There can be few pianists today, or even in living memory, with a career as
unusual as that of Martha Argerich. After a fairly regular superstar launch –
major competitions, major record deals, concert tours and rave reviews, she
decided to emulate Glenn Gould and, without going quite as far as he did, gave
up solo performances. Since then, 1979, she has continued her busy concert
schedule, focussing on a small number of concerti and a fairly limited area of
chamber music. On few occasions, such as her own annual festivals in Japan and
Switzerland, she delves more deeply into the chamber repertoire, but always
seems very particular about what she plays. Her chamber music partners have been
plentiful – from young musicians she has decided to support to a wide range of
established stars, she seems comfortable performing with a very eclectic range
of colleagues. In fact, her voracity of experimenting with chamber music
partners reminds one of Dietrich Fischer-Dieskau, who had an equal desire to
taste the possibilities of artistic cooperation. Ironically, vocal music is the
one area Argerich has never strayed into. What a combination that might have
Music for two pianos has long been a strong interest for Argerich, and she has worked with several long standing partners, including Nelson Freire, Nicolas Economou and Alexander Rabinovitch. Additionally, she has performed and recorded with pianists such as Yevgeny Kissin, Emanuel Ax and Lang Lang, but these performers are only occasional partners and seem to be partners out of curiosity rather than conviction. The Brazilian pianist Nelson Freire was her first long term partner in the 1970s, and together they covered the war horses of the repertoire, culminating in a magnificent record for DG with Rachmaninov’s Second Suite, La Valse and the Paganini Variations of Lutoslawski. Later, she began performing with the Cypriot pianist Nicolas Economou, adding some works to her repertoire and recording the Rachmaninov Symphonic Dances and Economou’s own transcription of the Nutcracker Suite. Sadly, this partnership ended with Economou’s tragic early death. A long period of performing and recording with Alexander Rabinovitch followed, extending Argerich’s repertoire significantly. In recent years, she seems to be playing mostly with friends, younger pianists and older, less established names; for the big occasions, however, she has resumed her collaboration with Nelson Freire, and it was with him that she appeared in early August at the Salzburg Festival.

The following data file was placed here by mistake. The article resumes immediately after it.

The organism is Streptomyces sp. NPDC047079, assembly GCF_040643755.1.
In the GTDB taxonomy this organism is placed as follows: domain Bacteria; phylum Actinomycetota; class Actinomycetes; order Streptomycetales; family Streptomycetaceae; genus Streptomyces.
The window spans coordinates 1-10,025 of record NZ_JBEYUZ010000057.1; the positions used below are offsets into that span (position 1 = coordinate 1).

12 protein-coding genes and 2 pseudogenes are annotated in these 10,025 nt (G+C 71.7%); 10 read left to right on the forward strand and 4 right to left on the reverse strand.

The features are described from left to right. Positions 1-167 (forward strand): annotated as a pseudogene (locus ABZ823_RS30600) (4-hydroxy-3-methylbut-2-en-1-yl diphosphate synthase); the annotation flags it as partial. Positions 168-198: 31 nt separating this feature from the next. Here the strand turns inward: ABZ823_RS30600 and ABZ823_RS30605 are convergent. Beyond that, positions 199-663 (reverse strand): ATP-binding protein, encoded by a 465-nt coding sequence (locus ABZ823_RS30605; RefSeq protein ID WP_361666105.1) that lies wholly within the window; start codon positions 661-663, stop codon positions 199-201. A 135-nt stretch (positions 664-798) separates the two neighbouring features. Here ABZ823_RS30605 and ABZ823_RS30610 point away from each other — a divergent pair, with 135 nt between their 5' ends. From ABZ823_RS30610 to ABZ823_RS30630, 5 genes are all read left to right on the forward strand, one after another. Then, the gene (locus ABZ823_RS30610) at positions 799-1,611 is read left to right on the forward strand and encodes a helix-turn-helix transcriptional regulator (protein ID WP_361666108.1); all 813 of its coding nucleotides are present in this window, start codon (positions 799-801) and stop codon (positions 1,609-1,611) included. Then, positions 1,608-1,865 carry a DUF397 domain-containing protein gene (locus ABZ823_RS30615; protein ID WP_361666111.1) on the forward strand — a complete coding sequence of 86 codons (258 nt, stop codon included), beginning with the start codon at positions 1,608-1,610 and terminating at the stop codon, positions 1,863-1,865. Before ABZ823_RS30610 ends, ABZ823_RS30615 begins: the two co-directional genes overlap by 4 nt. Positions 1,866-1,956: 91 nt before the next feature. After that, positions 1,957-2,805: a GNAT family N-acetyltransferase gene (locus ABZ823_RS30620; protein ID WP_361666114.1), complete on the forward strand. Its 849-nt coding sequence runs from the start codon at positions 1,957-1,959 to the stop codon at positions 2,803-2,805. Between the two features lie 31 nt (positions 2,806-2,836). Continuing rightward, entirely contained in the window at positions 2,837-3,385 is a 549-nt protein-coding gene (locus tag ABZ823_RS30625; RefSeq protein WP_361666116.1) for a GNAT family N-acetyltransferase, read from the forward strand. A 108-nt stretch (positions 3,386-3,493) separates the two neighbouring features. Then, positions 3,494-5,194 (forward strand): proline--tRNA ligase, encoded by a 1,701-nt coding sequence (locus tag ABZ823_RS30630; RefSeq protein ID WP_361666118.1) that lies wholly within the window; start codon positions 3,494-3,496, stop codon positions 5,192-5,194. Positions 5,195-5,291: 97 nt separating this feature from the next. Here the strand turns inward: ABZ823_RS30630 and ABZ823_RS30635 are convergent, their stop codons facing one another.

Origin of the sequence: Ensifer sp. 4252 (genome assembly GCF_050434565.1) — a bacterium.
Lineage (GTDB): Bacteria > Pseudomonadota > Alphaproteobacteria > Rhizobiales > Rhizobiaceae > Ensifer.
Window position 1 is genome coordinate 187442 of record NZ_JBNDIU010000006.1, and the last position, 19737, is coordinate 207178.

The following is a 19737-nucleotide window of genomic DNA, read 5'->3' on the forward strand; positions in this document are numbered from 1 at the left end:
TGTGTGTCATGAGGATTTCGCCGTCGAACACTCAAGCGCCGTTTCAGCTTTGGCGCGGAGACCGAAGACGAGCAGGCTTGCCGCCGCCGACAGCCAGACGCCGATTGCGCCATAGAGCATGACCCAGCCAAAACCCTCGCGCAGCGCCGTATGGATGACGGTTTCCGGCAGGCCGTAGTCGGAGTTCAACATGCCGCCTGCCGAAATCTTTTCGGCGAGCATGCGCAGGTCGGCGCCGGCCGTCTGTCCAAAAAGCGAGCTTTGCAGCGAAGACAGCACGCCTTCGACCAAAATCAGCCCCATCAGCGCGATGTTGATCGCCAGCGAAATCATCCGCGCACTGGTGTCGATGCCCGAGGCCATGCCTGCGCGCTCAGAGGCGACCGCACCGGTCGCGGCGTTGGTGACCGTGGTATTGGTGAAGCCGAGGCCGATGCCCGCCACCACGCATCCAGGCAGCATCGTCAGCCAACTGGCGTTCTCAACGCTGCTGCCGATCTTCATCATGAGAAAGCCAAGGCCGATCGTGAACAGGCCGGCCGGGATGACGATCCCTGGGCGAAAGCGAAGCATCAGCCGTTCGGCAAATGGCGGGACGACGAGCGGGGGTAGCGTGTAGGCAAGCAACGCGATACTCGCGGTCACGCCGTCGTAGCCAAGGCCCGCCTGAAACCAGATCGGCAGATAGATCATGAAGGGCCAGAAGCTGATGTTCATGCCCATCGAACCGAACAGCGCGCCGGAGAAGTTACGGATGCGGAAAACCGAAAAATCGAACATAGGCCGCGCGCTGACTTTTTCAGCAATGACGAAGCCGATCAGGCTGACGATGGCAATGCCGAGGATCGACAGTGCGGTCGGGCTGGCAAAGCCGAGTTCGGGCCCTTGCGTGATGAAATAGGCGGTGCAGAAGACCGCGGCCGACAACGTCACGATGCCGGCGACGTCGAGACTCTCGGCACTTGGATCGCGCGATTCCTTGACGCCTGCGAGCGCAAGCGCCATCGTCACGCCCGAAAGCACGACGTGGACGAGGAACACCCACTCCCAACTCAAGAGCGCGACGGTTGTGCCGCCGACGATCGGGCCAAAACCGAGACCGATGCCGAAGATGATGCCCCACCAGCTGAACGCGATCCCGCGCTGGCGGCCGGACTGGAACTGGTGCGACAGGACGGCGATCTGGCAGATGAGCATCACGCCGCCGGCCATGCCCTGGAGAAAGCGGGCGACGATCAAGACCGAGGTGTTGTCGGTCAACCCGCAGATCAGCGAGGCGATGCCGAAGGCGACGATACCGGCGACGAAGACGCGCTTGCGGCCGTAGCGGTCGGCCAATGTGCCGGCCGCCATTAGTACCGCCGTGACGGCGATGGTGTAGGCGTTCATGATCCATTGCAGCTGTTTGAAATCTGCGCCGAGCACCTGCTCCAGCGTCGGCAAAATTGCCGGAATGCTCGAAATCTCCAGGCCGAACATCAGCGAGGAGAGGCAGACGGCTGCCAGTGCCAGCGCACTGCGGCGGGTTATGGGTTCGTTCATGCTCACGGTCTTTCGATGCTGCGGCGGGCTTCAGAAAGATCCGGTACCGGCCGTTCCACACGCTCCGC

The repertoire was partly familiar: Brahms’ Haydn Variations and Ravel’s La Valse; Rachmaninov’s Symphonic Dances, Shostakovich’s Concertino and Schubert’s Rondo in A, D 951 were less familiar, although hardly new for her. Both pianists’ playing was wonderful, and the audience was left ecstatic, but the performance prompted some thoughts regarding Argerich. She is now (arguably, of course) the most electric, forceful and fascinating musical personality in the world of piano playing, and almost alone in her ability to stand alongside the great pianists of the past in terms of artistic and pianistic charisma. At an age where many pianists begin to show their weaknesses, her fingers, her resources and her musical imagination seem as bright and lively as they ever have, and her commercial pulling power also seems undimmed, in spite of her frequent cancellations and tiny repertoire. Who else could get away with playing the same three or four concerti in permanent annual succession and still pack the halls, leaving the audience desperate for more? But that still leaves the question as to why she restricts her repertoire so much, and why her collaborations seem rarely to include artists of a similar calibre to herself, even if they would be difficult to find. Is she in this respect similar to a great singer or violinist finding an accompanist of lesser stature who can fit in with her schedule and does not cramp her style? Should we regret the lack of Argerich-Barenboim concerts, for instance?